So we have had a bit of snow and ice in recent days. I really mean a bit, here it has not been very deep but it did get very slippery where it was not cleared and got packed down (most residential roads and nearly all pavements).
So I have not done any cycling. A couple of years ago I fell off when the bike just slipped out from under me. Last year I had a bigger fall when caught out in a few inches on my way to Launde Abbey so I am cautious about going out cycling in icy weather.
There are several problems:
- Falling off on ice. Itself not a big deal, the problem is that you will be cycling on the road (we don't have much in the way of cycle facilities here and anyway I don't think any of them are cleared or gritted). When you fall in the road the danger is from cars etc who have not been giving you enough space and who you feel are likely to run over you.
- Lack of gritting: It is not a very priority so all the quiet roads where we normally cycle (as there are no cycle facilities) don't get cleared. They soon become sheets of ice as there are just enough cars to pack the snow without clearing tracks then a bit of thawing during the day and freezing at nice and you just get sheet ice. Terrible for cycling
- Lack of cycle facilities. As there are no cycle facilities (or they are not cleared of snow and ice) you have to ride in the road. On many roads there will be quite a long period of time where there will be clear tracks where the car wheels go but deep icy snow on the sides. This is very dangerous for cyclists. We have to ride in the tracks but then cars can''t overtake and they get very very impatient very very quickly. Then they either squeeze past using the same tracks or go onto the ice themselves. Both are insanely dangerous for the cyclist..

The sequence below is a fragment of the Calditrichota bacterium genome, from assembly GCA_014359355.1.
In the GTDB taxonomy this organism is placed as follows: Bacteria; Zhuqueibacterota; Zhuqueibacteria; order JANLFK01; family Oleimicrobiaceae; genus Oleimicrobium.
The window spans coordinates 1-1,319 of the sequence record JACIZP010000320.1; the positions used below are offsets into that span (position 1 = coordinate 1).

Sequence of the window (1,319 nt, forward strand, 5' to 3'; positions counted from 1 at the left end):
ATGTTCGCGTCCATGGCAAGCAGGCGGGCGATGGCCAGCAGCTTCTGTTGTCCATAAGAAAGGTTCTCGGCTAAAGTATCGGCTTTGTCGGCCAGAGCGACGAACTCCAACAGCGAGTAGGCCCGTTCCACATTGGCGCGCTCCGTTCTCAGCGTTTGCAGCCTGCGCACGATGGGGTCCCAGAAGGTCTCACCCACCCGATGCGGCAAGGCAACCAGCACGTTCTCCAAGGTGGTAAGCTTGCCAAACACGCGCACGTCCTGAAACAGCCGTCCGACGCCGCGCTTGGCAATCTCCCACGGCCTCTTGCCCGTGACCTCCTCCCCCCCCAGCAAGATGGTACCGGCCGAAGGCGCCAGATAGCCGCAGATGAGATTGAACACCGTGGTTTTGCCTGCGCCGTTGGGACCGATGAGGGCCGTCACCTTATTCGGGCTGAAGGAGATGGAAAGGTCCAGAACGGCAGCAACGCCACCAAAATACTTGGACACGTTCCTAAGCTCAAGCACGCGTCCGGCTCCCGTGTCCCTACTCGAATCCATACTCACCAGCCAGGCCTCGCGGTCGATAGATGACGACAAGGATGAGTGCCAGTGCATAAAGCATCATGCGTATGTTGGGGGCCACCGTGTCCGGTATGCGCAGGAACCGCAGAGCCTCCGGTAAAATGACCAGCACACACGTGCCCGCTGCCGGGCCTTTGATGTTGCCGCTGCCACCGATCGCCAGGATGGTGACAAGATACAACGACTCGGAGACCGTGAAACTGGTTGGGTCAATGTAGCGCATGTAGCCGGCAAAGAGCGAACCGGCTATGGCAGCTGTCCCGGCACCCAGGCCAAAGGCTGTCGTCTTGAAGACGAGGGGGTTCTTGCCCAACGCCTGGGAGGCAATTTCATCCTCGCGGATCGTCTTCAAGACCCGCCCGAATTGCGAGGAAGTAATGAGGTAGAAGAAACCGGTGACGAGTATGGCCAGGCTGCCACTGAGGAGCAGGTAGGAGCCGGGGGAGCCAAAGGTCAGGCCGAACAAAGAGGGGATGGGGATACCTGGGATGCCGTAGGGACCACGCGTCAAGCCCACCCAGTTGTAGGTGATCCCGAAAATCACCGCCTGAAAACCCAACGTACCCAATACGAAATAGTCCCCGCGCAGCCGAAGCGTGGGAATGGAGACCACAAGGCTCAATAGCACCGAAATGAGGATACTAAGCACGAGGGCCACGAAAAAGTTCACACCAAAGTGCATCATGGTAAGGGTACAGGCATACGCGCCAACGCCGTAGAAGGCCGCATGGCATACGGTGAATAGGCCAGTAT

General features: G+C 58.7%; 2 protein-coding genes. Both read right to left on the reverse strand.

For any claim to be a nation supporting cycling as a sensible, practical, cheap, efficient, green means of transport we must have a proper infrastructure. That means:
- Good cycle routes fully separated from motorized vehicles. In towns and cities and between them as well.
- Proper maintenance of cycle facilities (repairs, lighting, routes around roadworks, snow ploughs, gritting, leaf sweeping)
- Legal protection. Vulnerable modes of transport (cycling, pedestrians) need to be assured that the law will automatically assign fault to the more powerful modes of transport (cars, buses, vars, lorries etc).
Here are a few blog posts demonstrating how it is possible to keep people cycling in winter:
- David Hembrow: Rural bike paths in the winter.
- David Hembrow: Happy New Year.
- Copenhagenize.com – The Copenhagen Bike Culture Blog: Winter Bicycles Continue.
Britain is falling further and further behind. We are simply not making the basic investments needed to transform our rates of cycling yet it is increasing essential that we do so for our health, our economy, our communities and our environment. Radical action is needed fast